With so much development taking place that is ringed and penetrated by large highways that resemble 1950s style trunk roads, and that lack adequate active travel or public transport infrastructure, many people will conclude that this system is failing today’s generation, and future generations.
Do we need a below-ground national design guide?
Thursday 3 March @ 10:15-11:00
Part of Futurebuild 2022 at ExCel London
FREE - pre-registration required
The Urban Design Group curates keynote session at Futurebuild 2022
Much of the ‘placemaking’ making and working infrastructure that creates value above ground depends on how we manage the spaces below ground. Our design and management of the ‘underworld’ to date has not been impressive, and is preventing us from creating the towns and cities that can face up to the challenges ahead.
- Street trees essential for climate change adaptation and mitigation that need undisturbed root-space – difficult when below ground the space is crowded-out with pipes and cables
- Underground waste management systems that allow streets to be kept clear and unobstructed by bins and bags
- Street-based SuDS to tackle the greatly increased run-off due to climate change
- Grey water recycling and distribution systems
- Upgrading of drainage systems to enable sewage effluent and rainwater run-off to be handled and treated separately and to bring an end to the pollution of rivers with sewage spills
- Upgrading electricity cabling to allow a transition to clean energy
- Gas distribution networks upgraded to enable the distribution of hydrogen
- District heating and cooling pipes, plus ground source heating and cooling
And so on…
This session will look at how a ‘national model design guide’ for below-ground could improve the situation for the future and what changes to legislation and regulation would be needed to achieve this necessary change.
A vital topic for all engaged in working on places, buildings and environments for people and nature.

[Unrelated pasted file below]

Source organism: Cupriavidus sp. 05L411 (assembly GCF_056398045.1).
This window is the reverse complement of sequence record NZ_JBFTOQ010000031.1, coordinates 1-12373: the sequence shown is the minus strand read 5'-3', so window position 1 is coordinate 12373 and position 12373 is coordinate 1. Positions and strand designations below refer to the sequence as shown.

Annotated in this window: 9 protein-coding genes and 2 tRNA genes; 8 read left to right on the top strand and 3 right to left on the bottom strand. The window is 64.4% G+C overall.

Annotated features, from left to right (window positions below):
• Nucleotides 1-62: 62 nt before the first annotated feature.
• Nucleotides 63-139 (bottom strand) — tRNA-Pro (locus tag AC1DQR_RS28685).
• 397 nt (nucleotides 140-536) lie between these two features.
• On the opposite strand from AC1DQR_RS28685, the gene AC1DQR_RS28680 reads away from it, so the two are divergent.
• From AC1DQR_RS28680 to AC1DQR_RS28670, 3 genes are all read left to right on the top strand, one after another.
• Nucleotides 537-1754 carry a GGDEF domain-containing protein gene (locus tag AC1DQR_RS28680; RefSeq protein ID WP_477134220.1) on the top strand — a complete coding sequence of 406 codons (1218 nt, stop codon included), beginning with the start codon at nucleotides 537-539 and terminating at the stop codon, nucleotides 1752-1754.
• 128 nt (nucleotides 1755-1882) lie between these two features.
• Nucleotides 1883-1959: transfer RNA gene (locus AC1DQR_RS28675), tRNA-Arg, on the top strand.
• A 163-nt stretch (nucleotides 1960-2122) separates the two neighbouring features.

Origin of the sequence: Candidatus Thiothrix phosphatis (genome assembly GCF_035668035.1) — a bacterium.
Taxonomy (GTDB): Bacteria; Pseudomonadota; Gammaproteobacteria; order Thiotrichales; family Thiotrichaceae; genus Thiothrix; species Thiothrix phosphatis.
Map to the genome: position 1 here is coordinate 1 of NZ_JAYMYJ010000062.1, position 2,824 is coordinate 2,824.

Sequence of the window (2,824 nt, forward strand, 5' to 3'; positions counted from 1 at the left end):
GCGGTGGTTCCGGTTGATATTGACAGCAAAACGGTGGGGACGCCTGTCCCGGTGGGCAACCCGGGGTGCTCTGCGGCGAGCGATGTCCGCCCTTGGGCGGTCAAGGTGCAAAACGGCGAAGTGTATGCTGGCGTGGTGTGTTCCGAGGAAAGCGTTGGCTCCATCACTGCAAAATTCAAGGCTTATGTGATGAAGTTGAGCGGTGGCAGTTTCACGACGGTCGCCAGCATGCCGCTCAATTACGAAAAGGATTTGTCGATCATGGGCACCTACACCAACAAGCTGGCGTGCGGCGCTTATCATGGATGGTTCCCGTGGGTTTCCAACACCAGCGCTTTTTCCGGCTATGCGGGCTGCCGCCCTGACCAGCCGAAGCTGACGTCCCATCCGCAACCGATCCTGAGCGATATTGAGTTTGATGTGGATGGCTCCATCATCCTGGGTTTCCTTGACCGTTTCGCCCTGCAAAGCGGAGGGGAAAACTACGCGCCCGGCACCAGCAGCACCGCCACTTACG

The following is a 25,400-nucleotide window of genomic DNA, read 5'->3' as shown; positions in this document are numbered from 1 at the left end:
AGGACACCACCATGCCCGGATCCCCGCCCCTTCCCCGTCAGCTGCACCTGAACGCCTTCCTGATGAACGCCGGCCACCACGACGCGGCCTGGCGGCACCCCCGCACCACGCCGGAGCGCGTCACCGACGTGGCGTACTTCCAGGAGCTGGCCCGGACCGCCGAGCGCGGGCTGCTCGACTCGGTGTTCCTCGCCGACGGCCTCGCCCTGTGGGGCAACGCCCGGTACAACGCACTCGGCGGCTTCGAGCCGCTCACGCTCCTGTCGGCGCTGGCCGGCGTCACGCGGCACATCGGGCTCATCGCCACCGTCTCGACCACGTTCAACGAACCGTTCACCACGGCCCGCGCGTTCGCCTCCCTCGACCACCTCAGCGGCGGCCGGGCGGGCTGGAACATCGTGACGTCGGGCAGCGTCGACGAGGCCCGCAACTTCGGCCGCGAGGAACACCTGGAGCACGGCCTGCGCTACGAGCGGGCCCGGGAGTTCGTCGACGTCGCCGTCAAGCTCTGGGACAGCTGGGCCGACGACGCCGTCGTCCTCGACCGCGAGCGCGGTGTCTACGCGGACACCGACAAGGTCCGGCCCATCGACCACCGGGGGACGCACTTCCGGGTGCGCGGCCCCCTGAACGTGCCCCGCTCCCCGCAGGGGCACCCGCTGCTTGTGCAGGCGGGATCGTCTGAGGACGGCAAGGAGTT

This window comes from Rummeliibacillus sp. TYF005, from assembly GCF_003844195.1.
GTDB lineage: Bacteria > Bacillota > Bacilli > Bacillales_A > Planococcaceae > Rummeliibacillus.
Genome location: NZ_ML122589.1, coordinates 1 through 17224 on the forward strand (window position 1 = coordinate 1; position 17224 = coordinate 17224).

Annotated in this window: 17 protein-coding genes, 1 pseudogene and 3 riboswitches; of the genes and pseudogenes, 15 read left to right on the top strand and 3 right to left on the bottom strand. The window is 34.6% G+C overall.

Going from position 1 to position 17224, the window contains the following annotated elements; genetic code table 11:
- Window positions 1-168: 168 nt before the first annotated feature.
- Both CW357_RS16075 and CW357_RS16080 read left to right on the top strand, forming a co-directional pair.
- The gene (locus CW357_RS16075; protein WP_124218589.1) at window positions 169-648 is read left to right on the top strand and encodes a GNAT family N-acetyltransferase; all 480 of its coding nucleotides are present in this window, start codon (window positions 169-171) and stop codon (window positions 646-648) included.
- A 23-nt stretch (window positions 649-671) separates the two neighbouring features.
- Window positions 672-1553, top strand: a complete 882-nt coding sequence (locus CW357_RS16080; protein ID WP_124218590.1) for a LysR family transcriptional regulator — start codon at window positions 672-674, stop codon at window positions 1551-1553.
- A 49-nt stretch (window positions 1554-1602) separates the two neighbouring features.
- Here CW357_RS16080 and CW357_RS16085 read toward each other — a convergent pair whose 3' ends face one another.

- Robert Huxford Urban Design Group
- Nicole Metje University of Birmingham
- Jim Smith Forestry Commission
- Katja Stille Tibbalds Planning and Urban Design | UDG Chair
Looking for a short course in Urban Design?
3-Day Comprehensive Foundation Certificate in Urban Design
Endorsed by the Urban Design Group
20-22 June 2022 | Newcastle-upon-Tyne
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Other Non-UDG Events
Masterclass: Shaping Liveable Neighbourhoods: Delivering well-designed, higher density neighbourhoods
Tuesday 15 March 2022 @ 9:30-12:00
Masterplanning now and into the future
Wednesday 23 March @ 13:30-14:30
- Sarah Murray, Edge Urban Design
- Adrian Bower, ADP Architecture
- Paul Comeford, Prior & Partner
- Thomas Corbin, Prior & Partner
Free to BOB-MK members
Non-members £75 for one place or two places for £100
News + Research
Proposal for New York State Crash Victim Rights and Safety Act
The Act would mandate for “complete streets”, and allow New York municipalities to set their speed limits below state-mandated minimums.
Neom: What's the green truth behind a planned eco-city in the Saudi desert?
How we should transform the design of care homes and accommodation for elderly people
Do larger builds lead to less-liveable cities?
Disabled people risk being ‘left out’ of post-pandemic urban design, report reveals
Breakthrough in using quantum level technology opens up possibility of accurately mapping the spaces beneath our streets
Digital platforms (apps and websites), COVID-19 and the reshaping of urban mobility
A review of recent trends by researchers at the University of Manchester
"A digital platform is an app or website where information, goods and services are exchanged by a provider and the user. While platforms are diverse, it is the data generated which is generally considered the most valuable or useful resource. Uber, Airbnb and Deliveroo are examples of digital platforms."